It was clear that each club had a different strategy on how they’d build their franchise. Atlanta went to South America, acquiring stars such as Miguel Almiron, Josef Martinez, Tito Villalba and Ezequiel Barco en route to lifting the 2018 MLS Cup. Minnesota, conversely, struggled until the opening of Allianz Field this past April, and have since then climbed into the upper echelon of the Western Conference.
Now, the expansion siblings are on a collision course in the 2019 U.S. Open Cup final. Tuesday evening's match (8 pm ET | ESPN+) will determine who raises one of North American soccer's oldest trophies at Mercedes-Benz Stadium.
“It’s one game, [so] we detach ourselves from the league and we hope to have a good result against a really good team,” goalkeeper Vito Mannone said. “We love to play good teams like Atlanta. They make it a challenge, but we are up for a challenge.
“We are going into the lion cage. We are away from home, but [the expected 500-plus traveling supporters], they will give us the biggest boost.”
The clubs have met four times prior, with Atlanta holding a 3-1 record and plus-eight goal differential. The Five Stripes defeated the Loons 3-0 earlier this season, but head coach Adrian Heath feels that scoreline didn’t do the game justice.
“They scored twice late in the game on defensive mistakes, I don’t think that will happen again,” Heath said. “We’ve improved a lot from the last time we played them, and I think everyone in this league knows that. There’s no denying how quality of a side they are, but we’re a quality side, too.”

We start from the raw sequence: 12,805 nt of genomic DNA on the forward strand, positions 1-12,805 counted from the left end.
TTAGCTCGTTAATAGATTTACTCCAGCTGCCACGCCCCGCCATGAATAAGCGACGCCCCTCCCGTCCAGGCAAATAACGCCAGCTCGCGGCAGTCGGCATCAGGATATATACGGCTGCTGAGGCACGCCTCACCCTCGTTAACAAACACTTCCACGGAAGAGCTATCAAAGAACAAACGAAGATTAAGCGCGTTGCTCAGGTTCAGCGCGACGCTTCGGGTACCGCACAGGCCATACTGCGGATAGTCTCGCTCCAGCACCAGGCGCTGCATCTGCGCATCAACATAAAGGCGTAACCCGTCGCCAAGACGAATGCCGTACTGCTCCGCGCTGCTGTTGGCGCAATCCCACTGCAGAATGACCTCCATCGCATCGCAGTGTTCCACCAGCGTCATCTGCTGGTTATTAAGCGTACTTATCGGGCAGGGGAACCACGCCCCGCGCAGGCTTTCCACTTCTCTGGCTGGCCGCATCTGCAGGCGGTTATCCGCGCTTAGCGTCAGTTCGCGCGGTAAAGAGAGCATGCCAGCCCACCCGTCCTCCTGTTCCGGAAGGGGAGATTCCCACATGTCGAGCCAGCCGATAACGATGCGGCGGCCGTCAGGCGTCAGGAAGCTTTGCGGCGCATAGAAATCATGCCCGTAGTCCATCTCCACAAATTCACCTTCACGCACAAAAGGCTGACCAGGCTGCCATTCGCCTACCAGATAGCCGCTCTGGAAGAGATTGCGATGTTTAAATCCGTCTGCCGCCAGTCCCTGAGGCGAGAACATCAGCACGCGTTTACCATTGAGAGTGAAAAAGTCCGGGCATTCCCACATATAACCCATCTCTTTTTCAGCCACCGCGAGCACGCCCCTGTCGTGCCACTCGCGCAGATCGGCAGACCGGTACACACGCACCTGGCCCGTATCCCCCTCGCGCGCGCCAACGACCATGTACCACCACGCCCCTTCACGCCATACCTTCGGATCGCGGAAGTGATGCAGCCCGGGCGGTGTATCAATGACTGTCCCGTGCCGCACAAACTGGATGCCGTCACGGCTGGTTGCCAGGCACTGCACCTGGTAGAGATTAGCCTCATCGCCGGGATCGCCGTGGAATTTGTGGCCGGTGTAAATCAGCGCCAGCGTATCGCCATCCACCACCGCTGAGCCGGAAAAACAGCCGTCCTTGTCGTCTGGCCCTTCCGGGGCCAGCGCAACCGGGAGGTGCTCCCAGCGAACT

Those two mistakes were both committed by offseason acquisition Ike Opara, the 2017 MLS Defender of the Year. Despite that, Opara has been the driving force behind Minnesota’s defensive turnaround after leaking a combined 141 goals over their first two seasons in MLS.
To avoid more errors, the Loons will have to key in on Martinez, the scorer of both of those goals on May 29. The Venezuelan has now scored in 12 straight league matches and is up to 22 goals on the year.
“We know how strong and physical of a player he is; he’s beaten us this season twice,” defender Michael Boxall said. “I think we all realize how important he is to the team’s success, so if we play strong and together and we play the way we want to, I think there is a good chance we could do something special.”
The Loons have always felt unfairly compared to the Five Stripes, but Minnesota see the Open Cup final as an opportunity to change that, to mark their own path.
“I love the opportunity to go in there and take it to them,” winger Ethan Finlay said. “There’s a lot of expectations with them being the home team, and I’m totally fine with being the underdog if that’s the role we’re given. I think there’s a lot of guys in this locker room who agree with that.
“We’ll take care of business on the field and I think the environment is only going to help with that. We’re embracing our role. They’re not going to see what’s coming."